Each year #HourOfCode rolls around and I have a great time generating enthusiasm about coding with kids and teachers. But I was itchy to push coding activities further into our curriculum and truly align coding activities with our curriculum. I was so pleased when I found the middle school page at code.org and began reading about Project GUTS (Growing Up Thinking Scientifically).
Project GUTS has developed professional learning and student modules for teaching scientific concepts while building virtual models and simulations through code. There are three units which align with traditional middle school science curriculum: Earth Science, Life Science and Physical Science. I immediately reached out to my 7th grade Life Science team and we spent an afternoon playing with the lessons and learning our way around StarLogo Nova.
It was very powerful to have time to watch the teachers struggle and conquer the coding themselves. They had rich conversations about what is like to learn something new and how it felt when some teachers got it and others didn't. From there we planned how we would want to organize the lessons with the students and how we could make accommodations for our English Language Learners and Special Education students. The lessons that have already been written by ProjectGUTS are excellent and have great unplugged activities to go along with the coding lessons which help drive home important computational thinking processes.
As the educational technology coach, I scheduled myself so that I could be in most classes as the teachers first introduced the unit and the project. We spent a lot of time initially building up why we would do coding in science and how it relates to work real scientists do. We also emphasized that these lessons were all building towards the opportunity for them to build their own scientific simulation.
I think the most striking thing I learned as we implemented the lessons with the students was that coding is one of the best self-corrective lessons out there. If you run the code and it doesn't work, you know you need to fix it - you don't have to wait to see what score you got or wait until the big game to see if you know how to shoot the ball - you just hit run code and see what happens. This is one of the most compelling parts of coding for students.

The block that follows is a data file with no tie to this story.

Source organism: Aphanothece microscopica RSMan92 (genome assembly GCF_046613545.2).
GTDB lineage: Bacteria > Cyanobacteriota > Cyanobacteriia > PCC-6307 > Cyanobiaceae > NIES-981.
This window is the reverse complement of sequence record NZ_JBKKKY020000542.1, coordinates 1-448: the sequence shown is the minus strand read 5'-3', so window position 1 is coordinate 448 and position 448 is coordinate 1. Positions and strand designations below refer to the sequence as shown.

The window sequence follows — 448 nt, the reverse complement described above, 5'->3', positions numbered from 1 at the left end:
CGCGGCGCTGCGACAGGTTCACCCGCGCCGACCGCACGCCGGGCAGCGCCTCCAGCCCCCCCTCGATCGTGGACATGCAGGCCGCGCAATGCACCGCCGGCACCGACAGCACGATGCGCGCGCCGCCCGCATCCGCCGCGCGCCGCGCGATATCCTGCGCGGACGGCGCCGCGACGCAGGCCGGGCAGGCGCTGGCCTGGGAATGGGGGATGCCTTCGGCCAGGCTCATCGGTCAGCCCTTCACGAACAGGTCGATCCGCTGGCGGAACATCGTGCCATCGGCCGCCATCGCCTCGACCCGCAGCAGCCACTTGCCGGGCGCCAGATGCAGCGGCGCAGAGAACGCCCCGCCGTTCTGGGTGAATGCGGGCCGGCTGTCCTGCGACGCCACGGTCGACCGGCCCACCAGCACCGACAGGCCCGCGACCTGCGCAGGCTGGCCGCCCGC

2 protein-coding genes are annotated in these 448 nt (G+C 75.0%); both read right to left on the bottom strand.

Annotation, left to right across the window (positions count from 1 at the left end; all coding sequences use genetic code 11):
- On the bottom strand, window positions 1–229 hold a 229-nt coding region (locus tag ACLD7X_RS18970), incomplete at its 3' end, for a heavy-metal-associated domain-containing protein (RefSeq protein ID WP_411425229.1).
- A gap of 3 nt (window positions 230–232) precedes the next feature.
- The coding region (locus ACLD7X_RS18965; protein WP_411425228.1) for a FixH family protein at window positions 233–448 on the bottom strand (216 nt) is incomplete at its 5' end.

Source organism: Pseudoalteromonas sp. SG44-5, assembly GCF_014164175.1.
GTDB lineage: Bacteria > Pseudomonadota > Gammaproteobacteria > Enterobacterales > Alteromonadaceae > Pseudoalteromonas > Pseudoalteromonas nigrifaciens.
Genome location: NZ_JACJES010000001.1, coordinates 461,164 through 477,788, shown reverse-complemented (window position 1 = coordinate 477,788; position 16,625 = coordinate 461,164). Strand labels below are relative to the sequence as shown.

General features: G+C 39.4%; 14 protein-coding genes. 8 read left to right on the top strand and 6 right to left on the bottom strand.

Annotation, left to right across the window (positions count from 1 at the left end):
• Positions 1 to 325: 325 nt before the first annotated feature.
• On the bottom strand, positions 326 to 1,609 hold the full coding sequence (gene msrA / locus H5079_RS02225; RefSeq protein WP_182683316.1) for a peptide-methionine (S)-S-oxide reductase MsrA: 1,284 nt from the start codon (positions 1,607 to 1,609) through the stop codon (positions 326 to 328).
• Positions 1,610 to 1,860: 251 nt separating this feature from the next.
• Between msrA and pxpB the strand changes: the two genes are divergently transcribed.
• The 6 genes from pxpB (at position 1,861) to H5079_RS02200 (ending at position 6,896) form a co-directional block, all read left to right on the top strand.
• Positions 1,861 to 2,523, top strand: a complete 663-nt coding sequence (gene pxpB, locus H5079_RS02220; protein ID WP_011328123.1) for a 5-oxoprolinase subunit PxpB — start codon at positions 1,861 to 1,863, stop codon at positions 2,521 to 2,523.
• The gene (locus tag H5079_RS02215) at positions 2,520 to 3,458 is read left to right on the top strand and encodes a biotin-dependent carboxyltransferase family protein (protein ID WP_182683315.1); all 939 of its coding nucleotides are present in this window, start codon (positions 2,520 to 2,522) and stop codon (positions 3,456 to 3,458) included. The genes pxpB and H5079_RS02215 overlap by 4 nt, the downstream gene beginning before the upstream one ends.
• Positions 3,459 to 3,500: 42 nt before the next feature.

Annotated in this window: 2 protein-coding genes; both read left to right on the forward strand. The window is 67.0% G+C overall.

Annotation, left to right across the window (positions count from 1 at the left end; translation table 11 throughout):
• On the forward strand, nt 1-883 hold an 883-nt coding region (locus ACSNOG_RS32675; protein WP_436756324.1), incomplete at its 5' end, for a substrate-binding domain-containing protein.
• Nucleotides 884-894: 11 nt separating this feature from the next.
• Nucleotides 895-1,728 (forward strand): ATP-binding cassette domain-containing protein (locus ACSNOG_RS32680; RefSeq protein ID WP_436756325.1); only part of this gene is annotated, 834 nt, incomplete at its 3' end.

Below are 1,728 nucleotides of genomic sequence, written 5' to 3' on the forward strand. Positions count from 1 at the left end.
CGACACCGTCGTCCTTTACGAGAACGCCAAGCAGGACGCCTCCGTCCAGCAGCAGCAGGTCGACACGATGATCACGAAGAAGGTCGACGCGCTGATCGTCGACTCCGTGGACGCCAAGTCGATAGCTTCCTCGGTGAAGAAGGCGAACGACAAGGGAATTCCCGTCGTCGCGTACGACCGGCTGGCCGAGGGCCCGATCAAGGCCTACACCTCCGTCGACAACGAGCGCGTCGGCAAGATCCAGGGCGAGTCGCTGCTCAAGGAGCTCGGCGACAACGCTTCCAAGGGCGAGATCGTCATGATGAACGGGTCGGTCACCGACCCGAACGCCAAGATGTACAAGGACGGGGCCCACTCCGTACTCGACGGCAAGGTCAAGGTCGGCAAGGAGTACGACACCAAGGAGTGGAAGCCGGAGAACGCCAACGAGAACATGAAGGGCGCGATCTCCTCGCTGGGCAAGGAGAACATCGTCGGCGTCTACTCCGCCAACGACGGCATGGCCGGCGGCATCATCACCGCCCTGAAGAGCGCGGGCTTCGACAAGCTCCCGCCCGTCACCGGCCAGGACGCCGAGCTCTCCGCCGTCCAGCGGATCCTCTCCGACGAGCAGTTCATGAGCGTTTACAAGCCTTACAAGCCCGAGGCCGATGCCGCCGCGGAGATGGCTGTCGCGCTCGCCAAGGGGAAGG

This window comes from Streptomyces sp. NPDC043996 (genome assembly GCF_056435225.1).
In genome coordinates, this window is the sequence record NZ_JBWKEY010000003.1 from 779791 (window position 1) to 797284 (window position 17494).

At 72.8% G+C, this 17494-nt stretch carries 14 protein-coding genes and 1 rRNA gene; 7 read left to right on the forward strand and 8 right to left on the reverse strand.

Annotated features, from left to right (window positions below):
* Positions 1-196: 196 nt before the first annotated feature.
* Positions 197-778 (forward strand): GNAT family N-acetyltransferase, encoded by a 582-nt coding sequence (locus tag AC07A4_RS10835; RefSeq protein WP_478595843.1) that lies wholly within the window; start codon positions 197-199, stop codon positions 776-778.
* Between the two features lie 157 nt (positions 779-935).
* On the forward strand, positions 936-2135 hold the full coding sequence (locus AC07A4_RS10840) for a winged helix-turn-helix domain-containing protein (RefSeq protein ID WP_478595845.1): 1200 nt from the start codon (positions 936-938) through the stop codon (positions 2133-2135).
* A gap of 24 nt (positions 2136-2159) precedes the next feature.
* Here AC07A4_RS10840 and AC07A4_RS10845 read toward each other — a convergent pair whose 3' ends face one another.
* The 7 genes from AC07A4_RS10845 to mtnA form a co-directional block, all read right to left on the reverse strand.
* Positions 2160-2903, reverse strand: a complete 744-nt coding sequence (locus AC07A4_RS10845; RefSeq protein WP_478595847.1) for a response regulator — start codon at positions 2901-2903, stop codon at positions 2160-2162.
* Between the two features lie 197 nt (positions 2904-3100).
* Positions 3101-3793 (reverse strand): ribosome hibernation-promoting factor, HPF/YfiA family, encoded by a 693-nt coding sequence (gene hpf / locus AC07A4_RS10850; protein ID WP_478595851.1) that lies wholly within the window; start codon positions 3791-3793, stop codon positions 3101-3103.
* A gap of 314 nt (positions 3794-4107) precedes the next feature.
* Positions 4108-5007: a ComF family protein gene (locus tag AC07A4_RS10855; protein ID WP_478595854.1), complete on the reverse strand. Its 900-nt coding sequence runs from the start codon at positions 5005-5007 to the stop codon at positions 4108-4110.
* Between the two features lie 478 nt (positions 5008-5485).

I also saw that many of our students struggle with open-ended assignments. When we did the first lesson "Painting Turtles," most of them were fine with getting the code to run and have five turtles moving in a circle leaving a trail behind. But when we told them to "mess it up" by trying out other commands and seeing what happened, some were at a loss. Where should I go? What should I try? There was a definite moment of panic as they realized there were no directions for this part.
The hesitation didn't last long though. It would only take one or two kids to find the dragons or add sound effects, and the rest of the students were off and running. Pretty soon students were all calling my name at once. Not to ask me how to do something but to show off what they had just done. It was wonderful to watch them turning their computers to get their classmates attention to show their rainbow cube patterns or what happens when you change the camera view. I especially loved the pleased smiles on kids' faces who had come into the class looking despondent or just resigned.
As the lessons progressed, the coding challenges got more difficult and complex. Students were now coding simple simulations where "turtles" (small colored blocks) reacted when they came into contact with other turtles. Next they needed to start creating traits of the turtles that would change as they gained or lost energy. As the coding got more difficult, students needed to be persistent, to try new approaches, and to ask for help as they needed it. One strategy that we found helpful was to build "starter" programs that contained the code the students needed but not in the right order, much like an English teacher might provide sentence starters for certain students.
On our culmination day last year, administrators and curriculum specialists came in to see the simulations students had built. It was powerful to see how complicated and varied students various simulations were. By providing open-ended challenges to the students, many went far beyond anything we could have thought of. And those students that found this coding challenging and new still created solid simulations and by their admission, learned a ton.
We are just re-launching this coding project this year. We are starting sooner after #HourOfCode and giving more space between lessons and finding more ways to let kids code to show what they know about science. I look forward to seeing what kinds of simulations the students create this year and how we can support all learners to embrace the challenges of coding and become computational thinkers.